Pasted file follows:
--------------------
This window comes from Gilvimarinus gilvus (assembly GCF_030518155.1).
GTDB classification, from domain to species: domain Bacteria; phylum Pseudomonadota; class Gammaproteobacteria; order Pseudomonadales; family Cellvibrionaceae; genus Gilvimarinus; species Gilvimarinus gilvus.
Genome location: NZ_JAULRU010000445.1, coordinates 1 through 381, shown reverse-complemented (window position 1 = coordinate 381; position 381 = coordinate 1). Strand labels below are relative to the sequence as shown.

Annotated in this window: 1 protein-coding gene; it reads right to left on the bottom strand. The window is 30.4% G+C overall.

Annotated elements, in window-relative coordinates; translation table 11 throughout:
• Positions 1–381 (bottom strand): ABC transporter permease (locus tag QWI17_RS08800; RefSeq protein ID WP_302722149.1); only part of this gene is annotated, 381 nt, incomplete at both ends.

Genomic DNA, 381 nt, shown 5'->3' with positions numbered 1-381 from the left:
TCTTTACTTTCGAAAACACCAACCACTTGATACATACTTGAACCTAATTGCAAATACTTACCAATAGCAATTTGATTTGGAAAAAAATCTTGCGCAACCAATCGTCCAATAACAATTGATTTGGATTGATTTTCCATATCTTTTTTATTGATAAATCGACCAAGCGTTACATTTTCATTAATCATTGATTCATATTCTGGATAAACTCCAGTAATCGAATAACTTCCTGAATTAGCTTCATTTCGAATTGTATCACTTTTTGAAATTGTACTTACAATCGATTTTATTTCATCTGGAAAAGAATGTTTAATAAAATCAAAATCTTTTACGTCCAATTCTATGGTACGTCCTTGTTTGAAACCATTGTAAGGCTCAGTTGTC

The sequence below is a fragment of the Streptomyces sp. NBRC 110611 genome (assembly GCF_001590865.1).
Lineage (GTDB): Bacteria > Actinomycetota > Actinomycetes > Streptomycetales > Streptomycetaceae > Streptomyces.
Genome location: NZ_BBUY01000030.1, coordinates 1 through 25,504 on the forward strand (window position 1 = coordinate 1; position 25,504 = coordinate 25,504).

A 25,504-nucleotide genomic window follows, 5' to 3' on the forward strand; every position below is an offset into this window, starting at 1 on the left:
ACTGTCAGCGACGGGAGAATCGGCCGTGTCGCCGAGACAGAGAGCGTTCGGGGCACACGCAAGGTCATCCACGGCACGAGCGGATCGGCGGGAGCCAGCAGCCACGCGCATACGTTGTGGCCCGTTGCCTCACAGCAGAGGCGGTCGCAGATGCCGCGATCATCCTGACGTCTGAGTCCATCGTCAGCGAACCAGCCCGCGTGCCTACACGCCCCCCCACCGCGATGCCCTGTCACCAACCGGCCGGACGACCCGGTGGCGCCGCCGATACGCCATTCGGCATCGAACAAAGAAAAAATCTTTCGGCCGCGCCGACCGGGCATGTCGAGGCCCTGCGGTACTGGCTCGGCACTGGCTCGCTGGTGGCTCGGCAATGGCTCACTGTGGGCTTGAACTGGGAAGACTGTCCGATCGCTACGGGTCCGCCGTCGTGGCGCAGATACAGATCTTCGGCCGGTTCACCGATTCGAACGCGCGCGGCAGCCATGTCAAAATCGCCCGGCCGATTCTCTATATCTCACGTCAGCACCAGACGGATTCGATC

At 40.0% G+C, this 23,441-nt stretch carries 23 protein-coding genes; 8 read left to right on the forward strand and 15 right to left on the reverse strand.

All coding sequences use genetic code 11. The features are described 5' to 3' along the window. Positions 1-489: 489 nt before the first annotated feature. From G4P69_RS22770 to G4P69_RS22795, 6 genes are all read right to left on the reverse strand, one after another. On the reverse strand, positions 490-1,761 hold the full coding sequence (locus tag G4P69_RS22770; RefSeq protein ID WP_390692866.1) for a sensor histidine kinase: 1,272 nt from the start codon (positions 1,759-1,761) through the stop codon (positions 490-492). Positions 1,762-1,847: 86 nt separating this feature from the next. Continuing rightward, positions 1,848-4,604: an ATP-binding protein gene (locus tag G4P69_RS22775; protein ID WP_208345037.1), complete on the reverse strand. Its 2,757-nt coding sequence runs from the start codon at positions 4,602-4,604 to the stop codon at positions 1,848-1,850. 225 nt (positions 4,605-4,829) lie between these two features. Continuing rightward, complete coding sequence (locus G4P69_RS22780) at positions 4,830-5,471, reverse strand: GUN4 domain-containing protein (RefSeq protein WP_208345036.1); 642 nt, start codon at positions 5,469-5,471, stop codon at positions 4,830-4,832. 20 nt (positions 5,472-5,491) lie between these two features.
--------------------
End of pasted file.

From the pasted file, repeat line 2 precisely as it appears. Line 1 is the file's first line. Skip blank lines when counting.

GTDB classification, from domain to species: domain Bacteria; phylum Pseudomonadota; class Gammaproteobacteria; order Pseudomonadales; family Cellvibrionaceae; genus Gilvimarinus; species Gilvimarinus gilvus.